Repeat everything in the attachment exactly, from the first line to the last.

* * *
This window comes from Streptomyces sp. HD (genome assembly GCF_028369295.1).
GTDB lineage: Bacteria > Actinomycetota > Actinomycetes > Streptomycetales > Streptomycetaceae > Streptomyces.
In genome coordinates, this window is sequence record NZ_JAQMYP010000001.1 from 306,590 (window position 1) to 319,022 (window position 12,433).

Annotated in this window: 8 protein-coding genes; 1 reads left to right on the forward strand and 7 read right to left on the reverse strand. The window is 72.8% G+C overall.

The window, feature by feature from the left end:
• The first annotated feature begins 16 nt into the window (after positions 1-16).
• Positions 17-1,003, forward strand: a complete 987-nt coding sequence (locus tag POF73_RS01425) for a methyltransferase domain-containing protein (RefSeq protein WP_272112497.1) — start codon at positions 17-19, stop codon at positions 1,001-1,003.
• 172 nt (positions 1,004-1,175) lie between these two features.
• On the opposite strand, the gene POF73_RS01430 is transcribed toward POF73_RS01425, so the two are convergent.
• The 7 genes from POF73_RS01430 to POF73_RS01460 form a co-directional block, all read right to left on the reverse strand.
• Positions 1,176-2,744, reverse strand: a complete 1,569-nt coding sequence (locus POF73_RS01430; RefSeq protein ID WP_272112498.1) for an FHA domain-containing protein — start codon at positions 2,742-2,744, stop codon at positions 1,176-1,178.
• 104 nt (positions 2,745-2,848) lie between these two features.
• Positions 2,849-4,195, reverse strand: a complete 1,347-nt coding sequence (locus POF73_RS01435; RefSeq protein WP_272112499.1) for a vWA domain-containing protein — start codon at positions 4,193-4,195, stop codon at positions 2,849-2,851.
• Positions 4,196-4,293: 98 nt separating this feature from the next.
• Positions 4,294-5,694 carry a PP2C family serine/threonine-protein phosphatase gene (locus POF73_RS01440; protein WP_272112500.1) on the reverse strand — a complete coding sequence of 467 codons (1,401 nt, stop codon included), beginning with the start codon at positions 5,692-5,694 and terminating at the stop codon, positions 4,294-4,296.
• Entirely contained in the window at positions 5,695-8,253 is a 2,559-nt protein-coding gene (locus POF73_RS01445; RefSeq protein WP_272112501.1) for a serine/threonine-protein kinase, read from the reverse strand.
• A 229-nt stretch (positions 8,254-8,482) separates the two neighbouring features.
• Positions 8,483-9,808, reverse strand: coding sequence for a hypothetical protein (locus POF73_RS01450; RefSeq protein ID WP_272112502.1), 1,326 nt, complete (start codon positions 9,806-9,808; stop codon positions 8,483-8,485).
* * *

This window comes from Streptomyces sp. HD (genome assembly GCF_028369295.1).
GTDB lineage: Bacteria > Actinomycetota > Actinomycetes > Streptomycetales > Streptomycetaceae > Streptomyces.
In genome coordinates, this window is sequence record NZ_JAQMYP010000001.1 from 306,590 (window position 1) to 319,022 (window position 12,433).

Annotated in this window: 8 protein-coding genes; 1 reads left to right on the forward strand and 7 read right to left on the reverse strand. The window is 72.8% G+C overall.

The window, feature by feature from the left end:
• The first annotated feature begins 16 nt into the window (after positions 1-16).
• Positions 17-1,003, forward strand: a complete 987-nt coding sequence (locus tag POF73_RS01425) for a methyltransferase domain-containing protein (RefSeq protein WP_272112497.1) — start codon at positions 17-19, stop codon at positions 1,001-1,003.
• 172 nt (positions 1,004-1,175) lie between these two features.
• On the opposite strand, the gene POF73_RS01430 is transcribed toward POF73_RS01425, so the two are convergent.
• The 7 genes from POF73_RS01430 to POF73_RS01460 form a co-directional block, all read right to left on the reverse strand.
• Positions 1,176-2,744, reverse strand: a complete 1,569-nt coding sequence (locus POF73_RS01430; RefSeq protein ID WP_272112498.1) for an FHA domain-containing protein — start codon at positions 2,742-2,744, stop codon at positions 1,176-1,178.
• 104 nt (positions 2,745-2,848) lie between these two features.
• Positions 2,849-4,195, reverse strand: a complete 1,347-nt coding sequence (locus POF73_RS01435; RefSeq protein WP_272112499.1) for a vWA domain-containing protein — start codon at positions 4,193-4,195, stop codon at positions 2,849-2,851.
• Positions 4,196-4,293: 98 nt separating this feature from the next.
• Positions 4,294-5,694 carry a PP2C family serine/threonine-protein phosphatase gene (locus POF73_RS01440; protein WP_272112500.1) on the reverse strand — a complete coding sequence of 467 codons (1,401 nt, stop codon included), beginning with the start codon at positions 5,692-5,694 and terminating at the stop codon, positions 4,294-4,296.
• Entirely contained in the window at positions 5,695-8,253 is a 2,559-nt protein-coding gene (locus POF73_RS01445; RefSeq protein WP_272112501.1) for a serine/threonine-protein kinase, read from the reverse strand.
• A 229-nt stretch (positions 8,254-8,482) separates the two neighbouring features.
• Positions 8,483-9,808, reverse strand: coding sequence for a hypothetical protein (locus POF73_RS01450; RefSeq protein ID WP_272112502.1), 1,326 nt, complete (start codon positions 9,806-9,808; stop codon positions 8,483-8,485).